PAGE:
Patent Citations
Cited PatentFiling datePublication dateApplicantTitle
US4944941 *Aug 7, 1987Jul 31, 1990Genentech, Inc.Surfactants
Non-Patent Citations
Reference
1 *Gladstone et al. J. Applied Physiol. 67(4) pp. 1377 1382, Oct. 1989.
2Gladstone et al. J. Applied Physiol. 67(4) pp. 1377-1382, Oct. 1989.
3 *Kari et al, Pediatrics pp. 730 736, Jan. 5, 1994.
4Kari et al, Pediatrics pp. 730-736, Jan. 5, 1994.
5Kwong et al Pediatric Res. 21 (4.2) #1706, 1987.
6 *Kwong et al Pediatric Res. 21 (4.2) 1706, 1987.
7 *Medline 93175549, Jobe et al., Am. J. Ostet. Gynecol., 168(2), 508 13 (1993 Feb.).
8Medline 93175549, Jobe et al., Am. J. Ostet. Gynecol., 168(2), 508-13 (1993 Feb.).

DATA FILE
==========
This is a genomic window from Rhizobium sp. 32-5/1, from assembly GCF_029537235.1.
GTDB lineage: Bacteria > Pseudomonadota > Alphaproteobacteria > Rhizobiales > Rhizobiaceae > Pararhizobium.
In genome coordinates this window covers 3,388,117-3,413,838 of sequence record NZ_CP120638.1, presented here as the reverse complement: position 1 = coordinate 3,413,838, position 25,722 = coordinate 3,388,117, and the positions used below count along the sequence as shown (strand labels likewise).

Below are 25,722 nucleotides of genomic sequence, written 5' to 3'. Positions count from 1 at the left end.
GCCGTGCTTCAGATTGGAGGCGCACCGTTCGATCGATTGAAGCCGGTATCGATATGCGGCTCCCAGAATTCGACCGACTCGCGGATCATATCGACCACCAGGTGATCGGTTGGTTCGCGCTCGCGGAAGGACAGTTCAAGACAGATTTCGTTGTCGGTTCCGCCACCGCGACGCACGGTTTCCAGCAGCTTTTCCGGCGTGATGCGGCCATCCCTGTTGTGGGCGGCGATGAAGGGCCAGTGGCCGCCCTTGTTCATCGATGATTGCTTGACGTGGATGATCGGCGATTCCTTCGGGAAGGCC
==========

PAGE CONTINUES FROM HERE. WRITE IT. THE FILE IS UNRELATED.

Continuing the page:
9 *Medline 93326331, Robertson, Ann. Med. , 25(3), 285 8, Ref:23, (1993 Jun.).
10Medline 93326331, Robertson, Ann. Med., 25(3), 285-8, Ref:23, (1993 Jun.).
11 *Possmayer, Am Rev Respir Dis 138:990 998, 1988.
12Possmayer, Am Rev Respir Dis 138:990-998, 1988.
13 *Schrod et al., Z. Geburtsh, Perinat. , 197, 184 7 (1993).
14Schrod et al., Z. Geburtsh, Perinat., 197, 184-7 (1993).
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Classifications
U.S. Classification514/1.5, 514/171, 514/15.5, 514/12.2, 514/9.7
International ClassificationA61K31/715, A61K31/17, A61P11/16, A61K31/58, A61K31/66, A61K31/57, A61P5/44, A61K31/685, A61P11/00, A61K38/17, A61K35/42
Cooperative ClassificationA61K35/42, A61K38/1709
European ClassificationA61K38/17A2, A61K35/42